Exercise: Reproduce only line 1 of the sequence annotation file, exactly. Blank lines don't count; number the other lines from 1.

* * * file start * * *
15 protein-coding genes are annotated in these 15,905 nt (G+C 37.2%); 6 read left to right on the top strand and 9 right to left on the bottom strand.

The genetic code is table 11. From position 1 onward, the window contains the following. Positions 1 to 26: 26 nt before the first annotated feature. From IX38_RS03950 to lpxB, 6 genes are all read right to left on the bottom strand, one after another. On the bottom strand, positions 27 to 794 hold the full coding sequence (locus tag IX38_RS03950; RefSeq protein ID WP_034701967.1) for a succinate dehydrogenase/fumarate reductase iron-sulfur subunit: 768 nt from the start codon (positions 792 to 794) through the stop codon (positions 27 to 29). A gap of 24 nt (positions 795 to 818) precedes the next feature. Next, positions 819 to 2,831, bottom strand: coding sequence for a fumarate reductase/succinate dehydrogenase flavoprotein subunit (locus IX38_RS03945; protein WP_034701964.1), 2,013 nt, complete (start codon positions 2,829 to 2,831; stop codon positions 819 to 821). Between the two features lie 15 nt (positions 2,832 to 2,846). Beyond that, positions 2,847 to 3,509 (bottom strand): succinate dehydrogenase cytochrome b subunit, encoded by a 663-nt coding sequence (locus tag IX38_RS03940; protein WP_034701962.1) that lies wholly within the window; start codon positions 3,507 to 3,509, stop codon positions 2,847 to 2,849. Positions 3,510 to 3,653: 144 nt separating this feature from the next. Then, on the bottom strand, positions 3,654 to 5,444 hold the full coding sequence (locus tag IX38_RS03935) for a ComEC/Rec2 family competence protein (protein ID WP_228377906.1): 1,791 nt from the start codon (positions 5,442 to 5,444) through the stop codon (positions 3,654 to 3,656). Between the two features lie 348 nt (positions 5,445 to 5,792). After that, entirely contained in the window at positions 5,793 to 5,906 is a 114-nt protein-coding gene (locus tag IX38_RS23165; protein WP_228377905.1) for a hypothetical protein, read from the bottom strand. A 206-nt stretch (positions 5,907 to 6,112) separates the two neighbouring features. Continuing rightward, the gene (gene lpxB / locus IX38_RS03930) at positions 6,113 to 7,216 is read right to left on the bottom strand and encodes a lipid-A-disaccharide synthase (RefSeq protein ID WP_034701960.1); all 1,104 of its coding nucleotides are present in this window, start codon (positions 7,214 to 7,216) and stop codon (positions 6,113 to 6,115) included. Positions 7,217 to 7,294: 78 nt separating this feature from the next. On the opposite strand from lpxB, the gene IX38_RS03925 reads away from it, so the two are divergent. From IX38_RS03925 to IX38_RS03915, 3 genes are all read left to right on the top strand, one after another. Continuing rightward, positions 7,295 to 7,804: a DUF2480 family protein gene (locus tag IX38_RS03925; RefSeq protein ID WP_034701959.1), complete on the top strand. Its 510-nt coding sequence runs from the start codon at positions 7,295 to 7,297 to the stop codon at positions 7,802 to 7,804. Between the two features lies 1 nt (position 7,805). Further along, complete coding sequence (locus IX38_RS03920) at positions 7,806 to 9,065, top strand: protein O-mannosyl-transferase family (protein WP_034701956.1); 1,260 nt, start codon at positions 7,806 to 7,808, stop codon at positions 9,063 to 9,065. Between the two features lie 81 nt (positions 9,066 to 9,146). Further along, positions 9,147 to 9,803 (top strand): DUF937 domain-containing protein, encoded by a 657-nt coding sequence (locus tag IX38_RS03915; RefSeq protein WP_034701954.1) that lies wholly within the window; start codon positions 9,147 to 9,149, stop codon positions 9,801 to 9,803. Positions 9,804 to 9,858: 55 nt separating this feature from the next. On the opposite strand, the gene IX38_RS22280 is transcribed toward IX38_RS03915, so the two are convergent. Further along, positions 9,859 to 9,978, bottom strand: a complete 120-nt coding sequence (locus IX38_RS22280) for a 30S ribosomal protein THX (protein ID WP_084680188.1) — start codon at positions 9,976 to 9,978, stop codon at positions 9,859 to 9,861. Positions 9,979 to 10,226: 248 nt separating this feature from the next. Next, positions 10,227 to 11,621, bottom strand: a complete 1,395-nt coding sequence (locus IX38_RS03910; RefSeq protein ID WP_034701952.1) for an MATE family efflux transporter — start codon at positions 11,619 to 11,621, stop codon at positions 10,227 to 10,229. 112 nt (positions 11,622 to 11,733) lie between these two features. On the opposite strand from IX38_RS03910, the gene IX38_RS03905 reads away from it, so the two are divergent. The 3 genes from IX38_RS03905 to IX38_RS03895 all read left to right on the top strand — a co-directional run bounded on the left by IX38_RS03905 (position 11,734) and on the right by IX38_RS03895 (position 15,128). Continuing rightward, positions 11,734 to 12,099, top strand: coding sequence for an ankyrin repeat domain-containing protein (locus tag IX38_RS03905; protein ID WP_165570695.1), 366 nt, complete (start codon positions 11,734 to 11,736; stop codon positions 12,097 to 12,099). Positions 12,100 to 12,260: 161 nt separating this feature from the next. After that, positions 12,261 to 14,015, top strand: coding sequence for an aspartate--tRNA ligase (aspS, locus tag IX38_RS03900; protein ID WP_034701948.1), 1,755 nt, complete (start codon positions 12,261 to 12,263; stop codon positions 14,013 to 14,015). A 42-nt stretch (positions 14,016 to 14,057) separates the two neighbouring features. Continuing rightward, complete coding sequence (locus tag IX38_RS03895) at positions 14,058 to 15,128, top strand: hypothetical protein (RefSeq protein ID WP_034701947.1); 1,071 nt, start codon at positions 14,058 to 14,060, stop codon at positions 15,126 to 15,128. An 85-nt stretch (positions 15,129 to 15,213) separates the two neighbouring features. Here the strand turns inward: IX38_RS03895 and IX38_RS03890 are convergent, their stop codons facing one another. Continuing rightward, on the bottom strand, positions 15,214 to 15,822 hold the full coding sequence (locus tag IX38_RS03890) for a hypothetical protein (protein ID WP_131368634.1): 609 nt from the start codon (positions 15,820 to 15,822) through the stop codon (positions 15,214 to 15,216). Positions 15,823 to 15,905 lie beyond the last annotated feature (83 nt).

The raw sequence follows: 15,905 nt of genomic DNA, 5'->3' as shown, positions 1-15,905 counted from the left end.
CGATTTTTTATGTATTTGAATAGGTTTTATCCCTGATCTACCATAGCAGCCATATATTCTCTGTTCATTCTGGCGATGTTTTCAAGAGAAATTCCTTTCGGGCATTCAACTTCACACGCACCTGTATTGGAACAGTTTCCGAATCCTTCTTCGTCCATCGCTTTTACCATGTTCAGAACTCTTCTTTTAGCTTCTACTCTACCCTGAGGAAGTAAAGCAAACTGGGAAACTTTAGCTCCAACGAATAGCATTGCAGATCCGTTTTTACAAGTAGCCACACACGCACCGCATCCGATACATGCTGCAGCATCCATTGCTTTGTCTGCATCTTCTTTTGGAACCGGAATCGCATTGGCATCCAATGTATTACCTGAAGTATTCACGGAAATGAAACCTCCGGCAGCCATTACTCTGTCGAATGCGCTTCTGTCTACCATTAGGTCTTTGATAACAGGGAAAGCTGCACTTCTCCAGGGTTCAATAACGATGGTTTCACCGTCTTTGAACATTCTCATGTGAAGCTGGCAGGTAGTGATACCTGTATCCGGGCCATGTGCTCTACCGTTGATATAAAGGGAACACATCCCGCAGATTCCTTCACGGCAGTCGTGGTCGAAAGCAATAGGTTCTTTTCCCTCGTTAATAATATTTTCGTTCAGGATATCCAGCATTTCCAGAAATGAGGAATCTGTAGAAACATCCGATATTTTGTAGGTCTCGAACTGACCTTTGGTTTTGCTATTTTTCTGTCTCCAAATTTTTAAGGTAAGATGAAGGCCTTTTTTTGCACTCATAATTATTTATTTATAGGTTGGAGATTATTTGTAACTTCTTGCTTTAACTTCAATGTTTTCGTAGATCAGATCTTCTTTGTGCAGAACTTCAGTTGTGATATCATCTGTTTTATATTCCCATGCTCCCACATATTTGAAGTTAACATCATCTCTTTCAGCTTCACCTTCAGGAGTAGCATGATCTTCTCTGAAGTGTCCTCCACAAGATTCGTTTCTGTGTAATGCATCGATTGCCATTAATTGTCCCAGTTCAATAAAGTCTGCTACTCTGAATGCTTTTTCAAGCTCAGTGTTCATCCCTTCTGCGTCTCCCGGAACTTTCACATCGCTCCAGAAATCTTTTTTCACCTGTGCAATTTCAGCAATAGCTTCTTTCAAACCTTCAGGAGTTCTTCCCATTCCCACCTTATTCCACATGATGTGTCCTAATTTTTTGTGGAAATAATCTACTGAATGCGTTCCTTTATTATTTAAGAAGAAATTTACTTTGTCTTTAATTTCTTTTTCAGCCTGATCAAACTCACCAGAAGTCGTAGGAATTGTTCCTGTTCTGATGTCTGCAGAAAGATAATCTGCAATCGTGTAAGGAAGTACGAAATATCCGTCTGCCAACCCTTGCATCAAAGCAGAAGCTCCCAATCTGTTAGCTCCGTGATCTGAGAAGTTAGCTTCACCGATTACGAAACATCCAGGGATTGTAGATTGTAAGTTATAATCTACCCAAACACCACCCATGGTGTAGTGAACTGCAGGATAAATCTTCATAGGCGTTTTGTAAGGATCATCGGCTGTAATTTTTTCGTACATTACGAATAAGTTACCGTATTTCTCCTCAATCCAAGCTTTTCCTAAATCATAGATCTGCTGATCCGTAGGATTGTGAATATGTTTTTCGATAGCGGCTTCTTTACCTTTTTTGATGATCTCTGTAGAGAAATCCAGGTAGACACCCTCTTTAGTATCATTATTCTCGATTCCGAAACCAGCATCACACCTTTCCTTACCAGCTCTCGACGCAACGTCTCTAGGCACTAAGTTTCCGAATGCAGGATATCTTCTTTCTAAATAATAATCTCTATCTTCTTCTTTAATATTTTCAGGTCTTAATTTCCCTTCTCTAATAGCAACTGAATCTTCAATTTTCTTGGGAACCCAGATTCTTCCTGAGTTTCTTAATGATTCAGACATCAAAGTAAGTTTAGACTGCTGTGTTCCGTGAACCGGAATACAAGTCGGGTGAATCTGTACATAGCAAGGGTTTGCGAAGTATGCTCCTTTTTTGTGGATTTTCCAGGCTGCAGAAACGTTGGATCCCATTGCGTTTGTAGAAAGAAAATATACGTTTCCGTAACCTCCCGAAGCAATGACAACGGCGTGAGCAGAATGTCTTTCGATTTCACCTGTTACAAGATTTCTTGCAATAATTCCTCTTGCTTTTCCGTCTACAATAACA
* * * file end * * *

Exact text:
15 protein-coding genes are annotated in these 15,905 nt (G+C 37.2%); 6 read left to right on the top strand and 9 right to left on the bottom strand.